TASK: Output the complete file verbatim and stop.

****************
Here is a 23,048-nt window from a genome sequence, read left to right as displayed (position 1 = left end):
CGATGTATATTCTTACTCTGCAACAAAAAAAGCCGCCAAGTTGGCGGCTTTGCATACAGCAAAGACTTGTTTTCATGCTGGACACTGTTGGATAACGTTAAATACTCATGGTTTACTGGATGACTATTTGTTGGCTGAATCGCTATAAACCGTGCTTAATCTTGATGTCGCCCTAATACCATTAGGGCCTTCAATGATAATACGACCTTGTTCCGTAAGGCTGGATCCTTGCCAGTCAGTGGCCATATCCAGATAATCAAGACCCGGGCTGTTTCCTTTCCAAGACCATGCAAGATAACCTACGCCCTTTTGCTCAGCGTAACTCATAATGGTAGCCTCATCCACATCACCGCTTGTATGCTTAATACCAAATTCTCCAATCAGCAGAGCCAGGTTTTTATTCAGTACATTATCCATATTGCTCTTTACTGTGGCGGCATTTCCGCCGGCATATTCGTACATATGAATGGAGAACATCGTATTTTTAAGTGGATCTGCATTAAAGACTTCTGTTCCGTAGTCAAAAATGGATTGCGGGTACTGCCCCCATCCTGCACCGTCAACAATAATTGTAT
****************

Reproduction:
Here is a 23,048-nt window from a genome sequence, read left to right as displayed (position 1 = left end):
CGATGTATATTCTTACTCTGCAACAAAAAAAGCCGCCAAGTTGGCGGCTTTGCATACAGCAAAGACTTGTTTTCATGCTGGACACTGTTGGATAACGTTAAATACTCATGGTTTACTGGATGACTATTTGTTGGCTGAATCGCTATAAACCGTGCTTAATCTTGATGTCGCCCTAATACCATTAGGGCCTTCAATGATAATACGACCTTGTTCCGTAAGGCTGGATCCTTGCCAGTCAGTGGCCATATCCAGATAATCAAGACCCGGGCTGTTTCCTTTCCAAGACCATGCAAGATAACCTACGCCCTTTTGCTCAGCGTAACTCATAATGGTAGCCTCATCCACATCACCGCTTGTATGCTTAATACCAAATTCTCCAATCAGCAGAGCCAGGTTTTTATTCAGTACATTATCCATATTGCTCTTTACTGTGGCGGCATTTCCGCCGGCATATTCGTACATATGAATGGAGAACATCGTATTTTTAAGTGGATCTGCATTAAAGACTTCTGTTCCGTAGTCAAAAATGGATTGCGGGTACTGCCCCCATCCTGCACCGTCAACAATAATTGTAT